This page also flags up any CCJs you might want to take into account, and includes a comparison of other companies in the same region or industry, or that were incorporated in the same year or have similar employee numbers.
We’ll move on to the ‘people’ tab in a moment, but before we do, let’s check out the ‘Group’ and ‘Chart’ functions.
Spider diagrams FTW. This is actually a very powerful research tool for risk, lead gen, compliance and more.
Use the group chart to identify clear paths between companies and subsidiaries.
In addition we can quickly see who owns who. In this case, Shell has one parent company, but in more extensive networks this allows you to easily identify related businesses.
Particularly handy if you are looking at companies that operate as a ‘house of brands’, where you may want to unify your efforts and approach people related to the parent group, rather than attempting to sell to a number of sub-businesses.
Group graphs also offer you the chance to identify related companies where it may be easier to find a decision maker.
Now let’s take a look at charts. These allow you to plot any of the company’s financial metrics against each other for comparison.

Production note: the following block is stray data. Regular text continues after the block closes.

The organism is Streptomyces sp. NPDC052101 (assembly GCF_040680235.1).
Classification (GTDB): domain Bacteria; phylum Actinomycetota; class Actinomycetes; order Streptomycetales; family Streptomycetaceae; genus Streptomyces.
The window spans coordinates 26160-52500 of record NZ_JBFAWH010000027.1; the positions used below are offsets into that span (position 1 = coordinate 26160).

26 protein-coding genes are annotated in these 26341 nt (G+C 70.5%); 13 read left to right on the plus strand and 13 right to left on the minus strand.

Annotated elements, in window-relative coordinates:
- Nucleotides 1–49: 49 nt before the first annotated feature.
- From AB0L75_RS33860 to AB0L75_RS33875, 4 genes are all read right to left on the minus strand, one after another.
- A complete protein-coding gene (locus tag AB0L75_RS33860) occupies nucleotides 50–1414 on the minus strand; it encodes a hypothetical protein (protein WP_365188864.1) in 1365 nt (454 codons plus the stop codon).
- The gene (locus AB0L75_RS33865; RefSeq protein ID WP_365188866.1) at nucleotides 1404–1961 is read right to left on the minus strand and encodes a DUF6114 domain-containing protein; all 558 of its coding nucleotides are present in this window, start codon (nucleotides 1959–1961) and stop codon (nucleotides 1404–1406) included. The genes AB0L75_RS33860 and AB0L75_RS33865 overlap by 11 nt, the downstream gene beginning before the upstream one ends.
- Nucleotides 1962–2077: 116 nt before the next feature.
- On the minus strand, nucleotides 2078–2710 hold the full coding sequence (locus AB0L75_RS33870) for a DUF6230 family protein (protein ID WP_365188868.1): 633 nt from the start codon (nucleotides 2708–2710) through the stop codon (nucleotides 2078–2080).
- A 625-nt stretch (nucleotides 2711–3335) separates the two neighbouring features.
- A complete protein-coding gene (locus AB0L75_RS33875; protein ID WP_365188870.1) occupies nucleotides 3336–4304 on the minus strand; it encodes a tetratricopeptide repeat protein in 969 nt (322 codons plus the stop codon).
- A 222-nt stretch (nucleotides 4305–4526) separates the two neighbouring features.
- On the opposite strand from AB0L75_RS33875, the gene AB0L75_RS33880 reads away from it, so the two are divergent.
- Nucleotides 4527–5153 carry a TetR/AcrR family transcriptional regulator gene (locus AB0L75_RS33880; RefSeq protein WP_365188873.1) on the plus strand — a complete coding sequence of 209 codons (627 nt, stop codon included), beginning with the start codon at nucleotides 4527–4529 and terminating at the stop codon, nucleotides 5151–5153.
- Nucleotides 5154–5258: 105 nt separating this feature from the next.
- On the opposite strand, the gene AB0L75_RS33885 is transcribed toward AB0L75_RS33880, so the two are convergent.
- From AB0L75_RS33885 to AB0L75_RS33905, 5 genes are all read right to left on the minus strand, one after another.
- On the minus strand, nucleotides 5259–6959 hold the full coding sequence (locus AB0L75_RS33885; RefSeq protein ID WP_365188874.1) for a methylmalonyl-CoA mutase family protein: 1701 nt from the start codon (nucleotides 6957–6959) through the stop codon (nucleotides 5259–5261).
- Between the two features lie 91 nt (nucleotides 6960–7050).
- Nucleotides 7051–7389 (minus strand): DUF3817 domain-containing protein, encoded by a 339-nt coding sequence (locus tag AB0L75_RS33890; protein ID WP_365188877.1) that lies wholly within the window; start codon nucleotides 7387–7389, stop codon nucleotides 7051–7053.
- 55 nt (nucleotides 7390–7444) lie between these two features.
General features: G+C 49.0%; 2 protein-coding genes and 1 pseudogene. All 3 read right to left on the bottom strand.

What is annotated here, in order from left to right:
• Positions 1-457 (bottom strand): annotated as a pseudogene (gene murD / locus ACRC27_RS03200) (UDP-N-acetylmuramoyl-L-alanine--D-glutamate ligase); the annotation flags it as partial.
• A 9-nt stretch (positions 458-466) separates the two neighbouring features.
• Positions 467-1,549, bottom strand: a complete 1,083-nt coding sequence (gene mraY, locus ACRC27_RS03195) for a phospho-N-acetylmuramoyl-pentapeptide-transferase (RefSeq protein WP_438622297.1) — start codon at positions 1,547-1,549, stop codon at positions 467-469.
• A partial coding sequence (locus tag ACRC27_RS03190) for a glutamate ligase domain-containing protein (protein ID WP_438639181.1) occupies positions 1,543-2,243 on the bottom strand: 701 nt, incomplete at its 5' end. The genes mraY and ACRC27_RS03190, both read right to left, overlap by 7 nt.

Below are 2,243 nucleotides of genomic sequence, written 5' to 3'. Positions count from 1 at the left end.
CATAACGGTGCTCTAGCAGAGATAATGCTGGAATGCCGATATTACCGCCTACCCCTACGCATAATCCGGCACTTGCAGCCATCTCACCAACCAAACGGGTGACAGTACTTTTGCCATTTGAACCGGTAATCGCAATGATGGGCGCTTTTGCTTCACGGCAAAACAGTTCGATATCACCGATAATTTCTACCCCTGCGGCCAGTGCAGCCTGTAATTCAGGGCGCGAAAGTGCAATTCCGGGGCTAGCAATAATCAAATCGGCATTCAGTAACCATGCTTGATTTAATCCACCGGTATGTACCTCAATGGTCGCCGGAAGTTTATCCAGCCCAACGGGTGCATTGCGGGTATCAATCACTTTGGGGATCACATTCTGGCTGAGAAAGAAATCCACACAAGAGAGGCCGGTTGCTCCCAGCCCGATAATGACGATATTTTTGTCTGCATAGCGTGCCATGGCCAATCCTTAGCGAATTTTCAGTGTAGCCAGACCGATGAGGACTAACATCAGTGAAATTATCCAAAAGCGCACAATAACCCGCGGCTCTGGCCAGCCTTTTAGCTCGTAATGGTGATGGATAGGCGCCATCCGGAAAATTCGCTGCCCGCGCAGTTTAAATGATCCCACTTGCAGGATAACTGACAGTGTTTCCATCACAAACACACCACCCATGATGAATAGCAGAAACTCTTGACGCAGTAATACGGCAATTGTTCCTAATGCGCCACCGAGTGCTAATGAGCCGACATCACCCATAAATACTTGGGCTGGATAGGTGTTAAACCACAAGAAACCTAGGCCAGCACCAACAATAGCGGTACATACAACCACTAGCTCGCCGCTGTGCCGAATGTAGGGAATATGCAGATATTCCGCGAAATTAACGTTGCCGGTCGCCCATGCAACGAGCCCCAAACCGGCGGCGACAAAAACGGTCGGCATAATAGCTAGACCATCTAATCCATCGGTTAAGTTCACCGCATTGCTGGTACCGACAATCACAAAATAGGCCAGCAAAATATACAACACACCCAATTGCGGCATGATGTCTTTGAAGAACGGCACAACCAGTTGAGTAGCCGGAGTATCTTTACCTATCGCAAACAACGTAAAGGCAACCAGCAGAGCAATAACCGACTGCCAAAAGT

These are great for pitching in particular, as they enable you to show your knowledge of a company – and the marketplace it operates in – with ease.
As an example, here’s an overview of Blockbuster, showing debt to capital ratio, mapped against net assets.
Using charts to display gross profits would also be a useful indicator of a changing marketplace, so you can begin to see the possibilities here.
Finally, let’s skip back to the people tab.
This is designed to help you find company directors both past and present.
For Shell we can see that there are eight active directors, and 39 retired. On the right of the page we’ve also included information about shareholders where it is available.
You’ll also notice that there are small LinkedIn icons next to each director’s name.
Where possible, we’ve linked these to LinkedIn profiles. Where that isn’t possible, it will instead open a search in LinkedIn so that you can easily identify close connections you might want to be in touch with.
Clicking on the name of a director will take you to a dedicated ‘people’ page.
This is great for Know Your Customer checks, or for gathering information on decision makers, and it is also useful if you are using DueDil as a lead generation or sales tool.
In this case I can see a list of related directors, and DueDil will also display any other open or retired directorships, which can be extremely useful whether you’re establishing rapport with an individual, or carrying out more extensive due diligence research.
There are lots of other possibilities with DueDil, but hopefully this has given you some idea of how powerful and flexible it can be.
If you’d like to know more get in touch with us. The easiest method is through Intercom, which is this chat window in the bottom corner of DueDil.com, of your screen, or give us a buzz on 020 3733 4395 or by email at firstname.lastname@example.org.